For a moment, Coletti stood there, unsure of what he was seeing. He hadn't seen the hole in the ground when he passed by the first time, but there it was now, with a dead woman staring up from the bottom.
Coletti's breath came faster. He held his gun tightly and took ten steps, hoping to see the man in black again. He stopped on the other side of the mausoleum, listening to nothing, and the longer he stood there, the more stubborn the silence seemed. Then suddenly he heard the crackle of footsteps on leaves. He swung around and aimed in the direction of the sound.
"Wait!" Lenore screamed, shielding her face with her hands as she looked down the barrel of Coletti's gun.
The detective sighed and lowered his weapon. "I thought I told you to stay put."
"I was afraid," Lenore said in a quaking voice.
"Looks like you should've been," he said, taking her hand and leading her over to the grave.
"Oh my God," she whispered when she looked down and saw the body.
"That's the woman you were with, isn't it?"
Lenore nodded slowly and swallowed hard. "Her name is Clarissa Bailey. She was showing me around the graveyard."
Coletti spotted something at the edge of the grave. "What's this?" he said, bending down for a closer look.
Lenore looked over his shoulder as he used a stick to turn over the small piece of parchmentlike paper.
Coletti squinted as he read the words that were typed on the sheet. "Deep into that darkness peering, long I stood there, wondering, fearing, doubting, dreaming dreams no mortals ever dared to dream before."
He looked at Lenore. "Do you have any idea what that might mean?"
Lenore shook her head and looked away from the body. She appeared to be growing ill. Coletti looked away, too. He could feel himself growing suspicious.
Just then, something rustled the branches of a nearby tree. Coletti turned and aimed his gun in the direction of the sound, but lowered it when he realized that it was merely a bird.
As they watched the black, crowlike creature fly into the distance, Coletti wondered how Mary's sister was connected to the victim. Then he wondered if the only witness to the murder had just flown away.
* * *
By nine thirty, swirling dome lights from a dozen police cars filled the cemetery. Boats from the department's Marine Unit trolled the river, a helicopter hovered overhead, and police flooded Fairmount Park, the acres-wide swath of woodlands that flanked the graveyard and extended along both sides of the river.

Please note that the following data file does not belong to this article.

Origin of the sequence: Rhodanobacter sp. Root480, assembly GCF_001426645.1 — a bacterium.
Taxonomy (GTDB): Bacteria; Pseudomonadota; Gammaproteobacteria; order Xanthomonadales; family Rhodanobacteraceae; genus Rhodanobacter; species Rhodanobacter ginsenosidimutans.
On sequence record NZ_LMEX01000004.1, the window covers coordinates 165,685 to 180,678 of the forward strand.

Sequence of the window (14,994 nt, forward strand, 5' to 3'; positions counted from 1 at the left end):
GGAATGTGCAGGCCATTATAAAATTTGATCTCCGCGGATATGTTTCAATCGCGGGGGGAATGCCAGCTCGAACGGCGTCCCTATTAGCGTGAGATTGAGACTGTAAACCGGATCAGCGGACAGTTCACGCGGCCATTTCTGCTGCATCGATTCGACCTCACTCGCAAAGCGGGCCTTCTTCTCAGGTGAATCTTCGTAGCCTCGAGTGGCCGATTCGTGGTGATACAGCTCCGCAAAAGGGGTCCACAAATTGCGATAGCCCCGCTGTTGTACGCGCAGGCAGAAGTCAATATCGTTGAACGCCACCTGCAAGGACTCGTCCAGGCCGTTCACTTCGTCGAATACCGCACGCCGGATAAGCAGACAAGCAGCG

Officer Frank Smith was among them, and he was determined to find the suspect, because doing so might finally get him out of the park.
He'd been banished to park duty two years before, reassigned from the ninth district after a high-profile drug conviction was overturned because he badly mishandled evidence.
Despite that blemish on his record, he was a cop's cop. Known to his fellow officers as Smitty, he was hewn from a long line of men who'd stood on the front lines of the city's war on crime. He was proud of that distinction and anxious to carry on the legacy of his forebears.
Smitty had done so in the ninth, having foiled bank robberies and muggings on more than one occasion. But here, in the park, he was left to patrol a sector that included five acres of woods, three baseball diamonds, two eighteenth-century mansions, and a broken-down amphitheater.
He spent most of his time rousting couples who stayed in the park after the ten o' clock curfew or writing tickets for people who raced their cars along the park's winding roads.
Excerpted from The Gravedigger's Ball by Solomon Jones. Copyright © 2011 Solomon Jones. Excerpted by permission of St. Martin's Press.
All rights reserved. No part of this excerpt may be reproduced or reprinted without permission in writing from the publisher.
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Most Helpful Customer Reviews
I really enjoy reading Solomon's work so when I saw this book and read that it was going to be a collection of novels featuring detective Coletti I instantly purchased the first in the collection "The Last Confession" and this one "The Gravediggers Ball." I bought both books on my Nook to take on vacation with me to Jamaica and if I weren't on vacation it wouldn't have taken me only a day each to read both books, that's how utterly amazing they both are. I can't wait on the 3rd book to come out and in fact I've written to Mr. Jones to inquire about the release and as luck would have it, he is already working on the 3rd installment of the Coletti novels.... I can't wait to see what happens next in the upcoming book it appears they just keep getting better....